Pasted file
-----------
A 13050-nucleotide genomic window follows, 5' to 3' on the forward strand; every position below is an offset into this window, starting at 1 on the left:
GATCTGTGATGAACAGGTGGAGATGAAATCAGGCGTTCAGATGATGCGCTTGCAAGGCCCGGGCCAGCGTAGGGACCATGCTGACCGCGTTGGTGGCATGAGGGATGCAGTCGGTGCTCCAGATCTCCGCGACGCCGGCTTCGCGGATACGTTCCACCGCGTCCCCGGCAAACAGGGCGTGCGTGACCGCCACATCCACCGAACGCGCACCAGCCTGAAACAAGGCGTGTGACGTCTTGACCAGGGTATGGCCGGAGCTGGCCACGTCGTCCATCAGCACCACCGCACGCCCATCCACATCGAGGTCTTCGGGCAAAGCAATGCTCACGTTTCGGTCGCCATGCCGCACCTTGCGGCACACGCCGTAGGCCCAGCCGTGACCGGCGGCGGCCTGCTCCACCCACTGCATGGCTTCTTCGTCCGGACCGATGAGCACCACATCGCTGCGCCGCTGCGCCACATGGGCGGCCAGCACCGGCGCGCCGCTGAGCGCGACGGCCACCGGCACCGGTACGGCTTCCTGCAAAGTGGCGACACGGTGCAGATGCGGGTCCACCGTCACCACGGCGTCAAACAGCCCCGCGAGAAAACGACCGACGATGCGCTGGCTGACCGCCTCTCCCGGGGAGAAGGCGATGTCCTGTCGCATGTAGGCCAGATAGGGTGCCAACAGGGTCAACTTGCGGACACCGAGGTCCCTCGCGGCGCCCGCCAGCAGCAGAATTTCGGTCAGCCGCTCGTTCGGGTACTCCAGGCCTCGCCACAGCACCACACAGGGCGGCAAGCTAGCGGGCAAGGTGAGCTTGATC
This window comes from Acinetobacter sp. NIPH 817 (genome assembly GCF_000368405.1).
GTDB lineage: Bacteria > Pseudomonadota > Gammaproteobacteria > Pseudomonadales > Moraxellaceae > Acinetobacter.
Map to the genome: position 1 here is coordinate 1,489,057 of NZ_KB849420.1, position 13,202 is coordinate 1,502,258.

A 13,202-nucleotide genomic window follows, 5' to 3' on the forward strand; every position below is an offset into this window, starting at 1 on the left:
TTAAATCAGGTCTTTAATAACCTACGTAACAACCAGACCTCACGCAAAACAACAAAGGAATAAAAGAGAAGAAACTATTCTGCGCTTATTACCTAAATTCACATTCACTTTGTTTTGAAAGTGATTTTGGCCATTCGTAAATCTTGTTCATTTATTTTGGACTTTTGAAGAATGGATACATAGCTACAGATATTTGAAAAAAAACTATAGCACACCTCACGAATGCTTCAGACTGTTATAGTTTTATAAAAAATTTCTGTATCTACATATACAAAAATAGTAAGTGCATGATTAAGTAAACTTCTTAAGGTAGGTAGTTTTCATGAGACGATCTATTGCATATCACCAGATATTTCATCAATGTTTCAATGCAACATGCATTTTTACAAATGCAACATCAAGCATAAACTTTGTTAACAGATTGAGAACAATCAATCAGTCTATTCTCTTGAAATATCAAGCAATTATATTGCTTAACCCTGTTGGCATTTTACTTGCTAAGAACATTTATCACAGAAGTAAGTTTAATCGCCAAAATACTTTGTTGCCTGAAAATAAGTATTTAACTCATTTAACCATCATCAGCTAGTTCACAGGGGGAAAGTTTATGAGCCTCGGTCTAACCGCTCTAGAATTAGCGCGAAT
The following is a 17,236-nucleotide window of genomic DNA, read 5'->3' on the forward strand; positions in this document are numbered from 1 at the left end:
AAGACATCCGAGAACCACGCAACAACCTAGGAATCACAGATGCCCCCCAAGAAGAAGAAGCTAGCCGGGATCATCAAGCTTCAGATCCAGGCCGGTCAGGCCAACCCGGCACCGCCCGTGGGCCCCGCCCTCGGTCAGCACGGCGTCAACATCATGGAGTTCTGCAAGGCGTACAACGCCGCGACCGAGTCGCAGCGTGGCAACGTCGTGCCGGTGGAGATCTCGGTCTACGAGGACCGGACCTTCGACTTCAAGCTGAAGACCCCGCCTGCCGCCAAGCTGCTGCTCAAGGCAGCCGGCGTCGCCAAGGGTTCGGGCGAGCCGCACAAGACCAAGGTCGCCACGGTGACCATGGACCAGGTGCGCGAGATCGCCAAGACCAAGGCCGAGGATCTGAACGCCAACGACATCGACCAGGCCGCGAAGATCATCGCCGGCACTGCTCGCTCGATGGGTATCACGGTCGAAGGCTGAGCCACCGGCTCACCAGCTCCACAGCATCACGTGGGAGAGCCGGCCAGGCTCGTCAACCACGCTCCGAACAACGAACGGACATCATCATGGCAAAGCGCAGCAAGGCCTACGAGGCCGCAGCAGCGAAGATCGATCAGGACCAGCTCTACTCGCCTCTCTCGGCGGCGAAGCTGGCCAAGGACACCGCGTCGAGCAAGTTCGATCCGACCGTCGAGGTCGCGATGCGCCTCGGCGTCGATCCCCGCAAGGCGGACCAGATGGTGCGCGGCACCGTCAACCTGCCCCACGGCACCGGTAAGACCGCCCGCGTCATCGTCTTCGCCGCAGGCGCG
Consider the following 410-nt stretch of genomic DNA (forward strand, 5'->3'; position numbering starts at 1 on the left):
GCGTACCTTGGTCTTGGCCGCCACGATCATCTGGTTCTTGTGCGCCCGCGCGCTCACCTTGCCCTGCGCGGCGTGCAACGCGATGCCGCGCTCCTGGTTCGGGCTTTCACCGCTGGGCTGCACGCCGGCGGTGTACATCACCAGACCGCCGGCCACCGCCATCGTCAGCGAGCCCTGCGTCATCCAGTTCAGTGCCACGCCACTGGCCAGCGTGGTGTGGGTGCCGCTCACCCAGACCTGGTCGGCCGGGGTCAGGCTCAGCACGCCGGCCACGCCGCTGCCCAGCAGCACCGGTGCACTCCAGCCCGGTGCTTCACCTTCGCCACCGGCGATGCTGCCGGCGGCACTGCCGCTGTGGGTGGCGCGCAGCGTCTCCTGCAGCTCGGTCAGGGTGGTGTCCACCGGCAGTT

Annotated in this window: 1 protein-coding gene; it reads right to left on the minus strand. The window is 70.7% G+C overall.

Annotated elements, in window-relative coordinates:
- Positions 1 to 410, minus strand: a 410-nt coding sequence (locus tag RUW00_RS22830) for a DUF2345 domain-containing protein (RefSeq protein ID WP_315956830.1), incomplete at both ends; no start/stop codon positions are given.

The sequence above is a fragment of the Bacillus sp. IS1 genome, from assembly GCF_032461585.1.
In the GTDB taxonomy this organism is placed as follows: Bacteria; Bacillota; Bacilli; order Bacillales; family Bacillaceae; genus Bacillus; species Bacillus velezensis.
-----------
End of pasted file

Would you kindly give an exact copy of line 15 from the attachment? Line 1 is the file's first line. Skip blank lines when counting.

The sequence above is a fragment of the Bacillus sp. IS1 genome, from assembly GCF_032461585.1.